Throughout the 2019–2020 school year, our We Are DOE series will highlight some of the everyday heroes of NYC’s public schools. Featuring a cross-section of the DOE’s 140,000+ employees across the five boroughs, We Are DOE showcases some of the many unsung heroes who help keep the largest school system in the country running daily.
Today, please welcome M.S. 50’s policy debate coach, Miana Vega.
“By digging deeper and deeper into both sides of just one policy issue, debating makes students want to learn more all the time. I can see the curiosity in our students’ eyes, and along the way they gain confidence academically and express themselves more clearly.”
That stunning accomplishment was all the more remarkable because Miana only joined the school in January 2018 and started to create the bilingual policy debate team at the beginning of 2019. She had been working for a variety of afterschool programs after receiving her diploma from Acorn Community High School in Crown Heights when she got up the nerve to contact her own former debate coach, Benjamin Honoroff, who had become principal at M.S. 50.
“I knew Honoroff was made principal two years earlier, but I was too afraid to reach out to him,” Miana recalls. “But he returned my email literally within minutes and asked me what my Social Security number was so we could start the process of becoming a paraprofessional at his school.”
In contrast to the “public forum” format that M.S. 50’s existing debate teams engage in, with topics that change from month to month, policy debate teams dedicate their entire season to just one issue, and the debates themselves last much longer. Last year’s policy question related to expanding legal immigration.
Even though national-level school debate tournaments have been conducted entirely in English for more than 90 years, Principal Honoroff told Miana that she and her team would change that practice. “He told me that if we’re debating immigration, then we need to debate bilingually—no ifs, ands, or buts about it.” Miana’s bilingual team would speak in Spanish, and their opponents would listen through headsets to a translator conveying their words in English.
To be able to pay for a translator and the cost of travel to Dallas for the finals in June, as well as an earlier tournament in Washington, D.C. last April, Miana and Principal Honoroff worked with their students and parents to hold fundraisers that ultimately generated nearly $10,000. Unlike almost all of the schools participating in the national tournaments, which include elite private prep schools, M.S. 50’s students come almost entirely from low-income backgrounds.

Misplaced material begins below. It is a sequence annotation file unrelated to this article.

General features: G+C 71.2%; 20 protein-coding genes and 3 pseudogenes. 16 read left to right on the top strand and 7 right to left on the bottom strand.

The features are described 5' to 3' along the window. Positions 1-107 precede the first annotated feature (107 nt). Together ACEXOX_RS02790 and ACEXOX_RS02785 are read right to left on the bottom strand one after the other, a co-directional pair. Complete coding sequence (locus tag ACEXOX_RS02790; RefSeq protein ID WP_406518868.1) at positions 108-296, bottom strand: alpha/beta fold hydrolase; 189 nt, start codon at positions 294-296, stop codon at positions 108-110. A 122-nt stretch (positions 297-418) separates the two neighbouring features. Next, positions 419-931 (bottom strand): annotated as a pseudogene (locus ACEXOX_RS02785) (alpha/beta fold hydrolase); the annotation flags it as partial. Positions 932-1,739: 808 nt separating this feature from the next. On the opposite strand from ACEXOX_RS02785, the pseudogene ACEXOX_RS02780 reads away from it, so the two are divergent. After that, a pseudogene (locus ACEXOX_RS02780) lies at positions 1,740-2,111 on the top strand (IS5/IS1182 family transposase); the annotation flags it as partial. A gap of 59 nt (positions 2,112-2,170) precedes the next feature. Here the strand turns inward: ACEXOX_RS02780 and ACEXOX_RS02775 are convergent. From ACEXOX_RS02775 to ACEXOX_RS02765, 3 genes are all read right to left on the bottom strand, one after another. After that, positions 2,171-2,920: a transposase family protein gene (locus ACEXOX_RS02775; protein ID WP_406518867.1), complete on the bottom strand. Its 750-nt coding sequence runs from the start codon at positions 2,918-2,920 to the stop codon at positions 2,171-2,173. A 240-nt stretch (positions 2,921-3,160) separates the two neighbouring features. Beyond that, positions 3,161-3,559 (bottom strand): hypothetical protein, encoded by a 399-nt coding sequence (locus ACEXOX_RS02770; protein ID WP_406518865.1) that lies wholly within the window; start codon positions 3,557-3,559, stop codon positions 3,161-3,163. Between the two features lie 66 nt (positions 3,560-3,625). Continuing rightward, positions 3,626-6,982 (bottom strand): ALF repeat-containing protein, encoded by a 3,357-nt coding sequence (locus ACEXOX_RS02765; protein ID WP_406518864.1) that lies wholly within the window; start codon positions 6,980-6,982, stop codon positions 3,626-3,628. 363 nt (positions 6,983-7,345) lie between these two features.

Miana’s bilingual team did not win any rounds in Washington, and she believes that disappointing experience motivated her students to work even harder heading into Dallas. “It was rough for our bilingual students. But they also did everything they could to make sure the outcome would be better in the finals.”
“There was one coach talking loudly into a phone saying, ‘They shouldn’t be here!’ My kids were shaking and crying, listening to adults speaking about them that way. I told that coach that she should be ashamed of herself because our kids are here to debate, just like theirs.”
– Miana Vega, M.S. 50’s policy debate coach
And it was: her bilingual debaters won four rounds in Dallas. But it was a bruising accomplishment, as some coaches and students on competing teams objected that M.S. 50 was cheating by speaking in Spanish—even though Miana’s group provided headsets and a translator who was not part of their coaching staff. While some local “public forum”-style debates have been conducted bilingually, M.S. 50 was the first school to introduce a second language to national tournament policy debates.
Miana recalls, “There was one coach talking loudly into a phone saying, ‘They shouldn’t be here!’ My kids were shaking and crying, listening to adults speaking about them that way. I told the coach that she should be ashamed of herself because our kids are here to debate, just like theirs.”
It’s the M.S. 50 team, though, who’s altered the course of debate history. Because of M.S. 50’s pioneering performance in Dallas, the National Speech and Debate Association subsequently issued a statement affirming that future debate teams can use languages other than English in tournaments if they also provide an independent translator and headsets.
Indeed, M.S. 50’s experience reflects the New York City public school system’s leadership in recognizing the value of learning multiple languages as foundational for a well-rounded educational experience. Learning more than one language not only enables students to excel academically, it connects them to cultures beyond their own in ways that can break down the kinds of social barriers they experienced in Dallas.
Miana, who is also studying at John Jay College for a degree in anthropology, has further ideas for transforming the culture of school debate tournaments beyond what she has already accomplished. She says, “I really advocate for a new culture in debate that isn’t hostile, but focuses the competitiveness on curiosity in a way that honors what we are doing and the space we are sharing with people from all different backgrounds.”